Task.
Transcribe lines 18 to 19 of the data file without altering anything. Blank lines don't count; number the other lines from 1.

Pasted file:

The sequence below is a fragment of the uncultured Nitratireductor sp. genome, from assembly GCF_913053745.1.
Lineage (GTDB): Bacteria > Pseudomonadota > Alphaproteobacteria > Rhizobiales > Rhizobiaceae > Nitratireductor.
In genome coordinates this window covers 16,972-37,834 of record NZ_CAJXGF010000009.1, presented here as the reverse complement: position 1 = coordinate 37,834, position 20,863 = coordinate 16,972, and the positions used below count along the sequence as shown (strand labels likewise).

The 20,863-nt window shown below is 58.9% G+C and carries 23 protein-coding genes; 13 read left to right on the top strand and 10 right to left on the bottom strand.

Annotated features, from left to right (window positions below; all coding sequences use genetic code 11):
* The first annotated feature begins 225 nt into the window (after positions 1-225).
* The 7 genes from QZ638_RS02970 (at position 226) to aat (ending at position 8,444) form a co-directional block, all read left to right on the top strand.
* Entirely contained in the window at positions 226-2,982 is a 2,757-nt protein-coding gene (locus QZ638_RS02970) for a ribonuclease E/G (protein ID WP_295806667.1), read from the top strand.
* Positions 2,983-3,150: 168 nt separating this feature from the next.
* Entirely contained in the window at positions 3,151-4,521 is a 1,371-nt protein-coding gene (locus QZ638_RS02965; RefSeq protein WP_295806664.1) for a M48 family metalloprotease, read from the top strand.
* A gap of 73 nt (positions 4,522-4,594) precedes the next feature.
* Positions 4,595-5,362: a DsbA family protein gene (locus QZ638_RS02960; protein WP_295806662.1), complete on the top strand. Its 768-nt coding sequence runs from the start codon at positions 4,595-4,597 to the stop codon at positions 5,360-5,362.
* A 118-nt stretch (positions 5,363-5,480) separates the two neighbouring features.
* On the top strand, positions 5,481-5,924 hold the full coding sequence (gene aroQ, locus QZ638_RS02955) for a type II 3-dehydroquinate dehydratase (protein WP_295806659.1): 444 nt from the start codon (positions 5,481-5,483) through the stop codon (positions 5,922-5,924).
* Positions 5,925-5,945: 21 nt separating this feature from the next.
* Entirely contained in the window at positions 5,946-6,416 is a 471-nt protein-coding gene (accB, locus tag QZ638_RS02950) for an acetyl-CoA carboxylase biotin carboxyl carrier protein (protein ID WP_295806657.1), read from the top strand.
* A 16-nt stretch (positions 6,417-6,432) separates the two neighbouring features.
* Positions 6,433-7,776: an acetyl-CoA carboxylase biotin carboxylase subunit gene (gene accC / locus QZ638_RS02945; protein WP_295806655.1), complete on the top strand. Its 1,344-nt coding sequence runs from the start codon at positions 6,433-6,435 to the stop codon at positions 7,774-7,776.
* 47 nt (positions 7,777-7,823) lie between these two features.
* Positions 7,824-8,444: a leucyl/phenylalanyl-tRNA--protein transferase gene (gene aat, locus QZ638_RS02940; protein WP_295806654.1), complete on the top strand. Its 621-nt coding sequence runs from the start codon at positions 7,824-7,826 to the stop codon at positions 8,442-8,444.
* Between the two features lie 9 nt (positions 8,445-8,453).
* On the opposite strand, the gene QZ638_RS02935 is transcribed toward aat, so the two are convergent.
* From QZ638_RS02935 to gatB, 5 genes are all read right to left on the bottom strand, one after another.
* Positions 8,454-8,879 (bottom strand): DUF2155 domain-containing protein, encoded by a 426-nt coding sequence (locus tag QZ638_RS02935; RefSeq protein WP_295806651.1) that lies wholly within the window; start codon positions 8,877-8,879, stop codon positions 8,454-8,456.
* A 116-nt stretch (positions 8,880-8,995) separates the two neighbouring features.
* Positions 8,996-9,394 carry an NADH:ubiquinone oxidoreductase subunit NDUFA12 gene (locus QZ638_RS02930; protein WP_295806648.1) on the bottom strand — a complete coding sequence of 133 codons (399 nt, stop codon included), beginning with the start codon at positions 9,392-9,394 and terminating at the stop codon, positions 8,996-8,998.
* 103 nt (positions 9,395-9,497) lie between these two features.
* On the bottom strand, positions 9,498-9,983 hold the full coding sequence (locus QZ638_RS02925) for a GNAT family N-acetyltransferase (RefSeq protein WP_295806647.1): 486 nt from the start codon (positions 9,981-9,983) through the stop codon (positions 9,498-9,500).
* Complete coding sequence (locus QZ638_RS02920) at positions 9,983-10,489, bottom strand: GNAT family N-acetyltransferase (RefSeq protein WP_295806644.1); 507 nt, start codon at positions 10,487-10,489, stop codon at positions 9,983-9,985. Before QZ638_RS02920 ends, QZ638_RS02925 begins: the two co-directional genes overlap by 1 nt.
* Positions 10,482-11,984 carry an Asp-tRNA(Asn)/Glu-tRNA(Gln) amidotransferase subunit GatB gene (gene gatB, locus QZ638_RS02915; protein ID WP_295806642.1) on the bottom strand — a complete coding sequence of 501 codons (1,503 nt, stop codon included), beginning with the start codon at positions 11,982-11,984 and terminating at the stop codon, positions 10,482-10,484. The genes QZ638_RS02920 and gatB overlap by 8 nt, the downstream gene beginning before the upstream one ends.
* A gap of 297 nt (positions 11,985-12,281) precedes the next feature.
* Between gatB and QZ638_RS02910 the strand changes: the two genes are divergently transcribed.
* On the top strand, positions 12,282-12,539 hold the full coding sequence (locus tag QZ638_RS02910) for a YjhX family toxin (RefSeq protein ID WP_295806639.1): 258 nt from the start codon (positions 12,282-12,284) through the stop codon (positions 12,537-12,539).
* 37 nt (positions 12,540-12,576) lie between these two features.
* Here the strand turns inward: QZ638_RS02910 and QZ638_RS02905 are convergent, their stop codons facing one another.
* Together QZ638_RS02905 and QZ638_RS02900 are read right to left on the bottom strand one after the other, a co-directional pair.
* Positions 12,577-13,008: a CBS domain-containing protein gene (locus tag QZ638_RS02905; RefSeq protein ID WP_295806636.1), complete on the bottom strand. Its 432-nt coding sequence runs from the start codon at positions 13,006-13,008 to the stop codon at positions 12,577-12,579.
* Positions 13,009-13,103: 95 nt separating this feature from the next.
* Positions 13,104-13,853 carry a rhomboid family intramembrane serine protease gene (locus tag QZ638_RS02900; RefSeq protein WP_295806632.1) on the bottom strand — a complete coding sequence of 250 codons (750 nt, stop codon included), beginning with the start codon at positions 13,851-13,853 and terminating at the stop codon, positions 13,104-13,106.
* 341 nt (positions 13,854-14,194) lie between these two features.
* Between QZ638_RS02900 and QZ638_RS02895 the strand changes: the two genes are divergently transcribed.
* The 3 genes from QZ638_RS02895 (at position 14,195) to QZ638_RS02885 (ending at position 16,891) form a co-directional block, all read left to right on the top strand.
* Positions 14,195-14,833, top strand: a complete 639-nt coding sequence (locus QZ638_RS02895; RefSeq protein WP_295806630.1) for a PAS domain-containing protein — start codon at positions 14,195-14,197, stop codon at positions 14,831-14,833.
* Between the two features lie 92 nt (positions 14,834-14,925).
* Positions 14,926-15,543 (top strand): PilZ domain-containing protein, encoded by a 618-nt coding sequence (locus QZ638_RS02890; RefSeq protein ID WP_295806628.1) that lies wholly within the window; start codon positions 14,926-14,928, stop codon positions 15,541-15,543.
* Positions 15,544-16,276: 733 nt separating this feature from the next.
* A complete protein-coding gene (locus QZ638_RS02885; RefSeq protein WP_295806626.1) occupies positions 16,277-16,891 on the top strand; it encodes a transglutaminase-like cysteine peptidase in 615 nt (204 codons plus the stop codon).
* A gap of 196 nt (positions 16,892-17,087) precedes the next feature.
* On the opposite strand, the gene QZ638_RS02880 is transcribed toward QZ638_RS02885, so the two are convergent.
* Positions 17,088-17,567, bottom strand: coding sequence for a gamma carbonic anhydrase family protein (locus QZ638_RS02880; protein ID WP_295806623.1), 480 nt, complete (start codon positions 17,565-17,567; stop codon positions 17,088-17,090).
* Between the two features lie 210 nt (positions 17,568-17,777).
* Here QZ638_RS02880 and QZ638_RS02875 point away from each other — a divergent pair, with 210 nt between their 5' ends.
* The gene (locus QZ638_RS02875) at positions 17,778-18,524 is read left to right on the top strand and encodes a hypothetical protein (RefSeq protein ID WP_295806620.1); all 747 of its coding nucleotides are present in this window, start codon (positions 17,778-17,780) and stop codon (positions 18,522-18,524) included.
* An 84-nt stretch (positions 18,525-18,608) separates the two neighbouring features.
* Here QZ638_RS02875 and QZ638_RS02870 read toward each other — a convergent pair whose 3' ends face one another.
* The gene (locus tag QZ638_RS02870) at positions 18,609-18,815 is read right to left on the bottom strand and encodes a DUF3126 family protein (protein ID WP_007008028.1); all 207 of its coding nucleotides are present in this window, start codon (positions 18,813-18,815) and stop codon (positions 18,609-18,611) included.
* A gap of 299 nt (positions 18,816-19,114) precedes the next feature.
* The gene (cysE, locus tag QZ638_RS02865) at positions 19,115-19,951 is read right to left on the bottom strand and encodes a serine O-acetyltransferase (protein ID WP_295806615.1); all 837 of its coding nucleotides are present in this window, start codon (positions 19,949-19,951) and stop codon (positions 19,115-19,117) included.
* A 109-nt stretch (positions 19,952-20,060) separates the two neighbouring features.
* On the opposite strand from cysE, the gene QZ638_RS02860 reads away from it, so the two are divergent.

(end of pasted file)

* Positions 6,433-7,776: an acetyl-CoA carboxylase biotin carboxylase subunit gene (gene accC / locus QZ638_RS02945; protein WP_295806655.1), complete on the top strand. Its 1,344-nt coding sequence runs from the start codon at positions 6,433-6,435 to the stop codon at positions 7,774-7,776.
* 47 nt (positions 7,777-7,823) lie between these two features.